Toxicoscordion fremontii
Probably better known as Zigadenus fremontii, this species is native to low elevation SW Oregon south to Baja, likely in coastal regions. This was a PBS SX acquisition, and due to the relatively mild climate it is known from I have thus far kept it under protection just to be safe. This is a very toxic species, one of my attempts to grow something that will not be eaten by the local fauna that inhabits my yard and allows me to garden (or shall I say, allows me to prepare lunch). This is an interesting genus, all parts being toxic including the pollen and nectar. I have not seen bees visit the local T. micranthum, yet there are so few individuals that it is not a fair study population. Native bees are suspected to be the pollinators of these plants, and I can't help but wonder if, like caterpillars who feed on toxic plants to become toxic and distasteful themselves, the bee larvae provisioned with pollen and nectar from Toxicoscordion similarly protects them from pests or predators.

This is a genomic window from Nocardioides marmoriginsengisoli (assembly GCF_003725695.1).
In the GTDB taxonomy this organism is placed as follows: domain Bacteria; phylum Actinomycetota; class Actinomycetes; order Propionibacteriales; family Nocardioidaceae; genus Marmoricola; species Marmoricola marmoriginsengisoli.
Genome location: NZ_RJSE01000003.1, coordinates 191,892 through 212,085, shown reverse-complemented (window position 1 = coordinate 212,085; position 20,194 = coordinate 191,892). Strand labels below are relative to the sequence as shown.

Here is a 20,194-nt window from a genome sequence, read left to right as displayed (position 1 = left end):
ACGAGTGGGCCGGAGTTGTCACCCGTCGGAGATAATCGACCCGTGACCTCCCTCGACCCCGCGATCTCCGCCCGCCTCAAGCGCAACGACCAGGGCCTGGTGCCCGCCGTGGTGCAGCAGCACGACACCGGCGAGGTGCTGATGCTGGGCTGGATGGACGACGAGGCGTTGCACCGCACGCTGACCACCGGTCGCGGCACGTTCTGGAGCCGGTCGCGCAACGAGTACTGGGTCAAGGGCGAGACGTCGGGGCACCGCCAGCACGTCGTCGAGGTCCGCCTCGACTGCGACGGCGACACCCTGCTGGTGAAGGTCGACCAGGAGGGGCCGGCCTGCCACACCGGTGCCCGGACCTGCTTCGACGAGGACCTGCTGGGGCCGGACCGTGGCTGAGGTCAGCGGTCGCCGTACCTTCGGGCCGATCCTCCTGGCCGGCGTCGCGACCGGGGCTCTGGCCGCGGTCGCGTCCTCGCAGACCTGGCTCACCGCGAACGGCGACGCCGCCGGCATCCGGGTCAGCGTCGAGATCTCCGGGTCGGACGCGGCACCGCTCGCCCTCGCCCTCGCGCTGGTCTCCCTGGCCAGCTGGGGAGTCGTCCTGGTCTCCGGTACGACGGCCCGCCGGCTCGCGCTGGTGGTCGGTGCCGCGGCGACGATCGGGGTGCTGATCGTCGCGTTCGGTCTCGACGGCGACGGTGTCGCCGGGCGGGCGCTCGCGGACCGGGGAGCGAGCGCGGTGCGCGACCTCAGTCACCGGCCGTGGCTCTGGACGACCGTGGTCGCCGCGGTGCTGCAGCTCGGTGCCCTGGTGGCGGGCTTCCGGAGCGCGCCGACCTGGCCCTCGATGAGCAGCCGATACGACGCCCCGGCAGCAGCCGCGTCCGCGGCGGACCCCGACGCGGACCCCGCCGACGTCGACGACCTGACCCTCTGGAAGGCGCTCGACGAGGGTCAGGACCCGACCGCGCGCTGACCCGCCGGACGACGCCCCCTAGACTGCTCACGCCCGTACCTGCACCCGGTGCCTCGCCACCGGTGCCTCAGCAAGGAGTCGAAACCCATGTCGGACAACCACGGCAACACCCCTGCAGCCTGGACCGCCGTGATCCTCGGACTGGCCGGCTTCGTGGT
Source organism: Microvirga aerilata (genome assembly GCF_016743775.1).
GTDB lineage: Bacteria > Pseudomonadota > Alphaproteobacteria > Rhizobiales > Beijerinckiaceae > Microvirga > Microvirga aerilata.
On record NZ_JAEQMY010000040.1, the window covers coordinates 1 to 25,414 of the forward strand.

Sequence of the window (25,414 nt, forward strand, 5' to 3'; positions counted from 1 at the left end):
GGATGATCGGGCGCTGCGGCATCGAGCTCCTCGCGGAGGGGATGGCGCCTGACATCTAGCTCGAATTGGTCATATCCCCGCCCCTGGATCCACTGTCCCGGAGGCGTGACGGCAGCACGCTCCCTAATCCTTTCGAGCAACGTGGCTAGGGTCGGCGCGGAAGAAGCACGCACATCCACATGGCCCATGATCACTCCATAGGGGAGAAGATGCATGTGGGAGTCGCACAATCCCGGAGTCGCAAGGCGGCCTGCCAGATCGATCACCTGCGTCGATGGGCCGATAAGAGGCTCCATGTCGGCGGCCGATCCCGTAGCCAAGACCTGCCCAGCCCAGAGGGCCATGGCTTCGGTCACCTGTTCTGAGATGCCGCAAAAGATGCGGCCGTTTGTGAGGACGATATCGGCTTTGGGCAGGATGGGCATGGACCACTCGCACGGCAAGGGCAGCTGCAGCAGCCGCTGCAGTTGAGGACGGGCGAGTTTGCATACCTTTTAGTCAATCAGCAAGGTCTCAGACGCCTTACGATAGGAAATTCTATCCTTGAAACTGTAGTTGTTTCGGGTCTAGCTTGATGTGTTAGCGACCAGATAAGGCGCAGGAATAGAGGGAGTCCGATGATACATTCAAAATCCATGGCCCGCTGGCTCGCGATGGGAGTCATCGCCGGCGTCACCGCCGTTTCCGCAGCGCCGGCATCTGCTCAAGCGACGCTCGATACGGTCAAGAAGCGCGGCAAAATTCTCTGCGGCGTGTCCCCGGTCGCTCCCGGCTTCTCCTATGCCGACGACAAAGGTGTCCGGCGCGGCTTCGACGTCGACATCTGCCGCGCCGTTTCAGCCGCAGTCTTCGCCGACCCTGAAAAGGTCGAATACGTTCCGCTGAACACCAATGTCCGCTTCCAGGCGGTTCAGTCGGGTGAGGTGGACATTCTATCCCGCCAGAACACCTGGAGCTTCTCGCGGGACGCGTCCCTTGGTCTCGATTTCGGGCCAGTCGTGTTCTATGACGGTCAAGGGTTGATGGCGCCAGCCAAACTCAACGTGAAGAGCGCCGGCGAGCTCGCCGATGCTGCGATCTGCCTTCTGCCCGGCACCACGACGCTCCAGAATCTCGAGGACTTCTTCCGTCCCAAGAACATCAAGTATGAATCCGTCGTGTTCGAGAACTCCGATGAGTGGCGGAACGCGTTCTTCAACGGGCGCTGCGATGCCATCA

Allium trifoliatum 'Chameleon'
One of the Allium selections I had lost to voles last year (painfully reminisce my woes) had fortunately set some seed, and I was able to collect it before the bulbs were ruthlessly devoured. These two (three?) seedlings are the first to appear, and excellent examples of the bent cotyledon I mentioned above. Allium seed leaves (aka cotyledons) are folded inside the seeds and they grow "elbow first" and in return cannot effectively push through a thick layer of topsoil. With Allium, I do not stir in the seeds, but leave them as they fall and cover them with grit before tamping and watering. The tamping is very important because it helps ensure good contact between the medium and the seeds allowing moisture to soften the seed coat facilitating germination. Hopefully I will be able to bring these bulbs to maturity and redistribute them in my garden, this time in vole-resistant cages.